Monday, 8 September 2014 | 22 comments

Chickpea & barley salad with toasted spice vinaigrette. Also, the Internet.

In the wide world of the Internet, it’s easy to get cynical about how rapidly and easily ideas are repackaged, reposted, and reshared, ad infinitum. You could say this about serious subjects, like news coverage, or about less serious subjects, like celebrity gossip. You could also say it about food-related content. Take, for instance, the phenomenon of what I call the “wedding salad” (because nearly every catered salad you’re served at a wedding is a variation on this). It consists of spinach/arugula, goat cheese/feta, dried cherries/cranberries, nuts (sometimes candied), and a vinaigrette. The wedding salad is omnipresent, and for good reason: it is delicious and time-tested. It’s hard to mess up. But the public does not need four million recipes for this salad. Moreover, I worry that all the recipes detailing minor variations on this wedding salad esotericize* something that should be simple. In other words, maybe the recipe should really be: Here is how you make a salad. A nice template for a salad is a tender green + a soft cheese + something sweet + something crunchy + something acidic.

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Monday, 30 June 2014 | 35 comments

Herbed squash gratin

Sometimes life gives you lemons. Sometimes life gives you a behemoth summer squash on your doorstep.

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Tuesday, 25 February 2014 | 20 comments

Frascatelli

Hi from our muddy homestead. Perhaps you’ve been spending the past week watching the Olympics, or snuggling up against the continuing winter weather. Me, I’ve been trying my hand at an obscure Italian pasta-dumpling thing that is named after a branch from a bush. To each their own, I suppose.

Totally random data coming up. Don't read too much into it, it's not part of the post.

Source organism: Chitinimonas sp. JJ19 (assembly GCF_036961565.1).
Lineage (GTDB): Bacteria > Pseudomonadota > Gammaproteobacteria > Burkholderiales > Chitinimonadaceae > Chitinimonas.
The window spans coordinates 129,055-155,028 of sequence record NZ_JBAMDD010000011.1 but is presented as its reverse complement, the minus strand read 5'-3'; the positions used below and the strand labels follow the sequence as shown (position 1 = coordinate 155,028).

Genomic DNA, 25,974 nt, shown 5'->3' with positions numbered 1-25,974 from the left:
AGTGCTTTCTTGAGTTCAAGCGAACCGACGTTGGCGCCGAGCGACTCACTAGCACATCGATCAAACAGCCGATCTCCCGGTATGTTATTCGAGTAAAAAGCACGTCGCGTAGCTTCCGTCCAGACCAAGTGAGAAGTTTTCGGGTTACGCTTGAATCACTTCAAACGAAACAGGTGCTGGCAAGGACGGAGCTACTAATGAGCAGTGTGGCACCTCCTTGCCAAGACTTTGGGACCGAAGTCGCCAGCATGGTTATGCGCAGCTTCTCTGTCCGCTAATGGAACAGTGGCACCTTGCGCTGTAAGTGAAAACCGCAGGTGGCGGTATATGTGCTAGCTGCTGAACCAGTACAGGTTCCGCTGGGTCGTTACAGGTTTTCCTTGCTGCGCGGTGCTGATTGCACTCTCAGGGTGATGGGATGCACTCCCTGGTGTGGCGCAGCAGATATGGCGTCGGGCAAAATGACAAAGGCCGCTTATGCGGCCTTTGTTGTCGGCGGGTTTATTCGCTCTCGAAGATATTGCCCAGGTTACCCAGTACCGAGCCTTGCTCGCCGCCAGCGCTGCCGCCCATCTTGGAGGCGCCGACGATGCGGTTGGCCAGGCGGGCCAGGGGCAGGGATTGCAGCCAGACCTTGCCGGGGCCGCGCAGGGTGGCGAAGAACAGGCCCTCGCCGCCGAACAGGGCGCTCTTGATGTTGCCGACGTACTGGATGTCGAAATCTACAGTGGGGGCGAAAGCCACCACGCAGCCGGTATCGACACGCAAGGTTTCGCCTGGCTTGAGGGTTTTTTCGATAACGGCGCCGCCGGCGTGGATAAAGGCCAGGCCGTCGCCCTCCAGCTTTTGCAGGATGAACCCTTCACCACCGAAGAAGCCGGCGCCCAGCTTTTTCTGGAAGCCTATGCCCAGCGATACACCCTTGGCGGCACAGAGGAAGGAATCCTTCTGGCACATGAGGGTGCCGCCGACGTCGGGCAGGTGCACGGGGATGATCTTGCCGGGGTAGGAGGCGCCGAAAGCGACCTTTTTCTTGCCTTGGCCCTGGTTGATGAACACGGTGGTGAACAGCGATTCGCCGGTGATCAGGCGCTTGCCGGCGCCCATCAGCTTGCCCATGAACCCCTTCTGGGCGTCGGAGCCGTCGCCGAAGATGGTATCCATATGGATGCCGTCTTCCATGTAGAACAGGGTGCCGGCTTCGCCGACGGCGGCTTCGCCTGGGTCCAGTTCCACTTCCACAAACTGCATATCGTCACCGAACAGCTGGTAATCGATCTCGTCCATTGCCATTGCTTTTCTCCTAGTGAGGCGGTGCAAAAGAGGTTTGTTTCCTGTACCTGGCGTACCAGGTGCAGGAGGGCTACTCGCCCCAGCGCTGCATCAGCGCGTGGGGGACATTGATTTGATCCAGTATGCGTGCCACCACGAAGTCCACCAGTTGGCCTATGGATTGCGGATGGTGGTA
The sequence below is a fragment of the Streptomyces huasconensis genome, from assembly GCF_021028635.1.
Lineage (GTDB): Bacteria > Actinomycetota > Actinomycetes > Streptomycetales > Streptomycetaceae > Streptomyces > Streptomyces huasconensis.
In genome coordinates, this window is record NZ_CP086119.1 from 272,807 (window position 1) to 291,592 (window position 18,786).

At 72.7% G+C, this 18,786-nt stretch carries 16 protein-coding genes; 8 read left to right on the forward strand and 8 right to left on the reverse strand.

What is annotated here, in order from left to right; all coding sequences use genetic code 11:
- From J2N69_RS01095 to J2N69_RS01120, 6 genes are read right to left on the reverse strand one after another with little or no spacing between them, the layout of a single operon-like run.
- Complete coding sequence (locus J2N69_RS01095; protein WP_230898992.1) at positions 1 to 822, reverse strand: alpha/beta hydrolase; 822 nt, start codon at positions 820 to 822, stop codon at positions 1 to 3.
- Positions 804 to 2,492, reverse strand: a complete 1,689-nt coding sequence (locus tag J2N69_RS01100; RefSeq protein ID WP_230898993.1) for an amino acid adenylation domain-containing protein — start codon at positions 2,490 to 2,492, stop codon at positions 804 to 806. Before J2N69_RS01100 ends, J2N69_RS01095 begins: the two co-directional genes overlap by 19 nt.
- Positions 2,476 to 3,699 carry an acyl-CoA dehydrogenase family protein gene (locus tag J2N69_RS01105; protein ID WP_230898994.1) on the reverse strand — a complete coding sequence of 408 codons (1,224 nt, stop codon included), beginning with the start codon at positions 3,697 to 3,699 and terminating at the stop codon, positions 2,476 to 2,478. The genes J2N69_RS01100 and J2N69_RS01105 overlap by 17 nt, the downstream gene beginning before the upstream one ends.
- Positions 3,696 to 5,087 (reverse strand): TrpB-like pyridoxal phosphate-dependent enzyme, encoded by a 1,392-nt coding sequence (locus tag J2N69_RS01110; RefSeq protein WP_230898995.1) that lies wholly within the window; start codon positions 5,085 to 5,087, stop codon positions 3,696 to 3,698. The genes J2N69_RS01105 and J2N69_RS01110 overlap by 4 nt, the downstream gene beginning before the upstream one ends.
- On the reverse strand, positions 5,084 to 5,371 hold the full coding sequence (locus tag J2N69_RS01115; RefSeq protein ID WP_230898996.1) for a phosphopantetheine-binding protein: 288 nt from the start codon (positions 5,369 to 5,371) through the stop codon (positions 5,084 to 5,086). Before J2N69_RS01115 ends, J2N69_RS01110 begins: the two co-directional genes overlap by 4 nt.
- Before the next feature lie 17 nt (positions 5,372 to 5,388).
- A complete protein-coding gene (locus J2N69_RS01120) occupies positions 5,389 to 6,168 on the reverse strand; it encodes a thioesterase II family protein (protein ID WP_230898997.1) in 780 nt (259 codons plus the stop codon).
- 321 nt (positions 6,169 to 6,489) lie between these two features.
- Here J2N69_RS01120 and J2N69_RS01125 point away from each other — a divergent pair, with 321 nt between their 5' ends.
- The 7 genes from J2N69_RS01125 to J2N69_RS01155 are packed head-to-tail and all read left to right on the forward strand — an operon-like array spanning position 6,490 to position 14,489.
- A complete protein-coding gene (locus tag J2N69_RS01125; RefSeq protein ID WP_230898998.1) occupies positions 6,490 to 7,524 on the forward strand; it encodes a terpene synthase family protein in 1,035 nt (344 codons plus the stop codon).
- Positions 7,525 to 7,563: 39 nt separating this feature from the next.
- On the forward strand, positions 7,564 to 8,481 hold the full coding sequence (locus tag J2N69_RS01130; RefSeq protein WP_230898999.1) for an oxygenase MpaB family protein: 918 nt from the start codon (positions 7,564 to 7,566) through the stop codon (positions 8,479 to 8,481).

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Thursday, 29 August 2013 | 59 comments

How we fill our days

Age is a funny thing. Women, especially, spend a lot of time benchmarking themselves against age: you’re a failure if you’re 16 and you’ve never been kissed; your “biological clock” has been ticking for awhile by the time you’re 30; and you’re considered pretty damaged goods by the time you turn 50 (or so L’oreal would have me believe). On Monday I had an annual performance review at work. I was presented with anonymous comments solicited from colleagues: “shows depth of understanding beyond her position”, “far-sighted and pragmatic for her age”, “excellent judgment—beyond her years”. It’s meant to be flattering, but I left disconcerted.

People tell me I am an old soul, but if that’s true, I’m not a particularly wise one. Kind of like the next-door neighbor curmudgeon who is a little bitter and has very particular opinions about things that don’t really matter.

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Tuesday, 11 June 2013 | 34 comments

With a pile of greens: Tortilla española

Maybe you’ve heard of Ruth Stout, who is quickly rising to the top of my Ideal Dinner Party Guest List (posthumously, sadly). She smashed saloon windows with Carrie Nation during temperance, and then went on to become a garden guru in the ’60s and ’70s. I’m reading her book called “Gardening Without Work: For the Aging, the Busy, and the Indolent”. (If nothing else: such an appealing title!) Stout champions a way of gardening that essentially has one tenet: mulch the heck out of everything with straw, organic matter, newspaper, and forget about the rest. No weeding, and the organic matter of the mulch is supposed to occupy pests just as much as much as your plants themselves. The end. How she manages to fill up a book with this information, I’m not sure, but she does, and she’s lovable and eccentric and I enjoy every minute of it. It comes as no surprise, I suppose, that this woman was known to garden in the nude (as if I could like her more). » Click to read more

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